Sunday, February 19, 2017


Our area is experiencing several days of record breaking above 75 deg days.  This is so different from the Missouri I moved to in 1973.  Winters then were very cold and snowy.  Nights fell to 20 below F at night and the earth was always covered in snow.  We are slightly dryer now but the corn and wheat seems to grown very well. Summers are cooler also now.  
Maybe we are some of the lucky ones-for certain others are no so.  Mexico City is sinking as the water table diminishes.  Australia is dry, dry, dry, and hot with wild fires.  California is either feast or famine-either torrential rains and floods or extreme droughts.

Is this state of affairs to late to adjust?  Don't know!  But the days here are nice!


This is my graduation project for Christina Cameli's Wild Quilting class on Craftsy.  I incorporated all the lessons and techniques she demonstrated but in my own style.  I love movement and I think this piece captures ebb and flow.  I know now I will always have a wild, graffiti piece at my side to think about and work on.  I began this blog 9 months ago expressing my terror at FMQ and, by practicing, doing some on-line samplers, and taking a couple Craftsy classes, now have  what my be my true love. The wilder and freer the better!

But let us not forget our nemesis:  Sweet Surrender which is slowly becoming the "undread".  Four rows assembled on schedule (this is one time when goal setting is useful: for getting something done which would rather be ignored).  These rows are reasonably flat tho not perfect-that is okay.  This will come our in the wash-that is in the quilting process as these waffles are small.  I think it is looking really pretty and I am pleased with it.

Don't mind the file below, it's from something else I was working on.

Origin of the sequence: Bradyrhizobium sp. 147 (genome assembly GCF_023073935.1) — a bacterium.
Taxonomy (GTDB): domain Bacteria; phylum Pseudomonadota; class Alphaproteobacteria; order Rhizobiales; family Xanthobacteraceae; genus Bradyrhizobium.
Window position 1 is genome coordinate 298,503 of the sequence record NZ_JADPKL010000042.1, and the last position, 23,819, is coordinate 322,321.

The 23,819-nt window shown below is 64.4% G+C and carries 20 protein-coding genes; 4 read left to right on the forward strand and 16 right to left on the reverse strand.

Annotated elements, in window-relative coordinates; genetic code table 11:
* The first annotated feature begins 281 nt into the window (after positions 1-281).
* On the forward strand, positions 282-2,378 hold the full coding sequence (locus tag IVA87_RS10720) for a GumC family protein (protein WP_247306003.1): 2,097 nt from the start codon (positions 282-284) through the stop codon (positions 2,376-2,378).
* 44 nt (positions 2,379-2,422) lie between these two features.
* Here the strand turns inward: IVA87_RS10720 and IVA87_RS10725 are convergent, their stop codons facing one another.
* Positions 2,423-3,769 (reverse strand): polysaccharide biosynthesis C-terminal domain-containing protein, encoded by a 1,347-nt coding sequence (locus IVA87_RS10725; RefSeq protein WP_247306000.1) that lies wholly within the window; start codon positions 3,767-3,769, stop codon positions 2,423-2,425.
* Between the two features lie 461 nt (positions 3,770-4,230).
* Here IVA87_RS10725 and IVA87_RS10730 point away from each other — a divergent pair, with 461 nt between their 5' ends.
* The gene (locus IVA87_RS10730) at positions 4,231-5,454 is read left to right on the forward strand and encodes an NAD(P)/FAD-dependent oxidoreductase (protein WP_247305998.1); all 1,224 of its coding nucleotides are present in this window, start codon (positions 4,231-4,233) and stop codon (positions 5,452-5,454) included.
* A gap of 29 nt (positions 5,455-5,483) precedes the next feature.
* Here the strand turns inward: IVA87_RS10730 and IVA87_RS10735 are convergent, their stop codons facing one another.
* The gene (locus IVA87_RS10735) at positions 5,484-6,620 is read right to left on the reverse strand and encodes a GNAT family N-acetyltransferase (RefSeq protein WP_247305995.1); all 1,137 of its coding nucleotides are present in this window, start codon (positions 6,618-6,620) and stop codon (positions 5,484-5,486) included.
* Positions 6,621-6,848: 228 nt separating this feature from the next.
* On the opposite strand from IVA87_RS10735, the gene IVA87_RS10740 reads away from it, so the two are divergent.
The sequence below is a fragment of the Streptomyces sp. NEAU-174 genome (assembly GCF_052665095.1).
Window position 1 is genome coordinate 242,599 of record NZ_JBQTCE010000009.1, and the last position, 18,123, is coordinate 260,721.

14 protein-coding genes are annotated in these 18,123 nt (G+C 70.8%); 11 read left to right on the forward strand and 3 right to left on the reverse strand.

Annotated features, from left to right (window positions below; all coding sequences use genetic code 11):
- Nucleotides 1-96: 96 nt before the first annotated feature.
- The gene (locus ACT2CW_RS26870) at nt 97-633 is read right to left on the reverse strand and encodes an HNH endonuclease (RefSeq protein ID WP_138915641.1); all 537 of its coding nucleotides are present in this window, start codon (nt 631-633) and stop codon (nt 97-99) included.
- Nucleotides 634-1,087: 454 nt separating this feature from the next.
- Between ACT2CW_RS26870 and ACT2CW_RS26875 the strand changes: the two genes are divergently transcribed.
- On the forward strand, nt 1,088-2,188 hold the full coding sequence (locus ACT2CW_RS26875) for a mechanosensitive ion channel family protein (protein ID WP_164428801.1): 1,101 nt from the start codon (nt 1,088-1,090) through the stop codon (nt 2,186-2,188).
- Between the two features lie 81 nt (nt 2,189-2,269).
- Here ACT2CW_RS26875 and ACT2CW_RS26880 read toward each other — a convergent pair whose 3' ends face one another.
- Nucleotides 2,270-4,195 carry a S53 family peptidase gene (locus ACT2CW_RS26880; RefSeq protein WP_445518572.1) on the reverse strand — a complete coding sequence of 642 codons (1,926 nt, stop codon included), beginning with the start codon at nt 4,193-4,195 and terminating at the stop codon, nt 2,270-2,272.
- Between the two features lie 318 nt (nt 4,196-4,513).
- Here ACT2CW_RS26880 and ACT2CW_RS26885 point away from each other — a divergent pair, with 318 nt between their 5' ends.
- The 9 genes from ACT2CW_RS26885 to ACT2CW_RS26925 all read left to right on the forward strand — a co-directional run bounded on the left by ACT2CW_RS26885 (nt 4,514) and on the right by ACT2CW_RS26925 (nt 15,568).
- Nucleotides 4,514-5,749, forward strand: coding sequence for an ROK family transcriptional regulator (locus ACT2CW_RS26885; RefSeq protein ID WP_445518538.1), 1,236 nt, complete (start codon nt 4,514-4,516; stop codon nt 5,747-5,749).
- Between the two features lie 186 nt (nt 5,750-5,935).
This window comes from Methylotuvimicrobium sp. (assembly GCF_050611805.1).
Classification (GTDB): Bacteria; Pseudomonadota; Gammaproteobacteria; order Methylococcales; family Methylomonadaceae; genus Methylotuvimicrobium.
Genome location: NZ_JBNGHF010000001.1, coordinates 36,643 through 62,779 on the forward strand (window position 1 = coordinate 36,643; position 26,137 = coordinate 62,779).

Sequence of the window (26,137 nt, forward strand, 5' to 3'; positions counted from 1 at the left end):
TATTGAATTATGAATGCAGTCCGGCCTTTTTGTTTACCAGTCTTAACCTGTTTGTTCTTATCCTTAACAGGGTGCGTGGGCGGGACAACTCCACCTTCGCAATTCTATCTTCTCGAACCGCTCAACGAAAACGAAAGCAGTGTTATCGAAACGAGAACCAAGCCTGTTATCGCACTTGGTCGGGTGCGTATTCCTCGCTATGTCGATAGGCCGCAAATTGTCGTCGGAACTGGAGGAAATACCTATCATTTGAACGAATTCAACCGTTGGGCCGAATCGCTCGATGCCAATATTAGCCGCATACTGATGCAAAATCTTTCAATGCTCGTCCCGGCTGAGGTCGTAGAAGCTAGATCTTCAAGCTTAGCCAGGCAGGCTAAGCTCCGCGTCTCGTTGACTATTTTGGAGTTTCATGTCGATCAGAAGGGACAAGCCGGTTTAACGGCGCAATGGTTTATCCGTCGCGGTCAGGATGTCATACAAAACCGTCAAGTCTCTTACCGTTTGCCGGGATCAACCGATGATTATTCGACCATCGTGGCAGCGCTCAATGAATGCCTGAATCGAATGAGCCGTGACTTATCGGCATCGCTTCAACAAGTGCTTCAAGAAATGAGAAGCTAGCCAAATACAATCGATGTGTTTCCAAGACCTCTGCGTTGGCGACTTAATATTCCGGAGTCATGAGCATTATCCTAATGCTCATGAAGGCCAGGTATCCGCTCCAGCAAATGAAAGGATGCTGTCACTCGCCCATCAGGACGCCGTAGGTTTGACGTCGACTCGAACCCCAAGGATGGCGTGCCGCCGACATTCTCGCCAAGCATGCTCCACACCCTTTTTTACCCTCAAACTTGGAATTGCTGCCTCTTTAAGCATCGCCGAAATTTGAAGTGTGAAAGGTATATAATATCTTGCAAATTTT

This week, I will assemble the final row and then all five rows together in one piece.  I have a nice idea for the border (which again involves triangles-will I ever learn!??!) and some pretty applique.  Maybe I will be able to begin that.  I will be very happy to applique again as this is my true love (whoops, I guess I have 2 true loves, no make that three as my best true love is my sweet husband-we live in each others pockets).


The Village wall hanging will be next in line.  I began this about 4 years ago and got irretrievably lost in the making of it.  The pattern was from my favorite Quiltmania and is by Yoko Saito.  Here is a photo of her pattern:

I began with this format and soon diverged as my idea was to made a coherent village.  The fabric is subdued Japanese taupes in a variety of colors.  In this photo you can see the various houses, bridges, rockwall, etc that are ideas for the wall hanging.